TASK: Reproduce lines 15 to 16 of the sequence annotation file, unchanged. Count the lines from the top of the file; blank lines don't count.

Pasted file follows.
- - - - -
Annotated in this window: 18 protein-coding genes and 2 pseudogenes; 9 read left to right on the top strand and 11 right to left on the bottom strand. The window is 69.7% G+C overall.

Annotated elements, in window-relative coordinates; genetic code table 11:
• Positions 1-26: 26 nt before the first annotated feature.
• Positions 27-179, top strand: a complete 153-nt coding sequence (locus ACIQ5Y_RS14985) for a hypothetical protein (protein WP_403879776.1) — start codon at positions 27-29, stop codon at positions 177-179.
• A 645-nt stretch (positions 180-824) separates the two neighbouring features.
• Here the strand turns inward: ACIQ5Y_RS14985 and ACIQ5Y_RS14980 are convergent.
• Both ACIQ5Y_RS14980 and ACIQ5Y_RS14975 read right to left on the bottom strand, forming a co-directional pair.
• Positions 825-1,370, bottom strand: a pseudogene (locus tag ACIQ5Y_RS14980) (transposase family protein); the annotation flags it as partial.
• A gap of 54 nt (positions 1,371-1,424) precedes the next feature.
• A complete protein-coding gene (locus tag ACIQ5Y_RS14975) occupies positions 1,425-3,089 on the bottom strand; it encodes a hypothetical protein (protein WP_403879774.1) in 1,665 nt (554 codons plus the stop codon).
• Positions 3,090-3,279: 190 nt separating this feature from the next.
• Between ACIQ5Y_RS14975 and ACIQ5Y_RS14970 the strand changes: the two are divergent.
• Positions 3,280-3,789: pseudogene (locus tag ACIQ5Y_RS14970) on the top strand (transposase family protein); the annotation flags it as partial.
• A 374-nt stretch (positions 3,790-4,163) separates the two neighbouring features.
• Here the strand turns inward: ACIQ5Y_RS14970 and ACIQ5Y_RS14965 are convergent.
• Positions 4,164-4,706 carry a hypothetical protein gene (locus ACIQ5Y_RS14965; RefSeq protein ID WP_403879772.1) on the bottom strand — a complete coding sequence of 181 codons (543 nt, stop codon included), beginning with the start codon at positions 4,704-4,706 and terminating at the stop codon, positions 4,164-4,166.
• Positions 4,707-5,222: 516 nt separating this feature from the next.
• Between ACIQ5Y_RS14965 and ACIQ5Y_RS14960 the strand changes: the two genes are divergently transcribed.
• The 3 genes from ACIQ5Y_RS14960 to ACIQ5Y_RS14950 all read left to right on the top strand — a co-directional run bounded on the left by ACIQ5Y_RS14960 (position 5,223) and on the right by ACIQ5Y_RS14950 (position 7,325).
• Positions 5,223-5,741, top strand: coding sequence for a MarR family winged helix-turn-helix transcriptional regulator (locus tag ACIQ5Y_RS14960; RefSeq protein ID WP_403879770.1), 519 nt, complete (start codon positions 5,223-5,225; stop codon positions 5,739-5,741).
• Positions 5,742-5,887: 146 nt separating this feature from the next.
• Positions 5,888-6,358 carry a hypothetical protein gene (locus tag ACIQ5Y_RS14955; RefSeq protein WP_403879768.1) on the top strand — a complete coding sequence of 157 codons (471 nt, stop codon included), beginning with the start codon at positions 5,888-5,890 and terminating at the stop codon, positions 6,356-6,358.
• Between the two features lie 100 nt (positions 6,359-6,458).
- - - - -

• Here the strand turns inward: ACIQ5Y_RS14970 and ACIQ5Y_RS14965 are convergent.
• Positions 4,164-4,706 carry a hypothetical protein gene (locus ACIQ5Y_RS14965; RefSeq protein ID WP_403879772.1) on the bottom strand — a complete coding sequence of 181 codons (543 nt, stop codon included), beginning with the start codon at positions 4,704-4,706 and terminating at the stop codon, positions 4,164-4,166.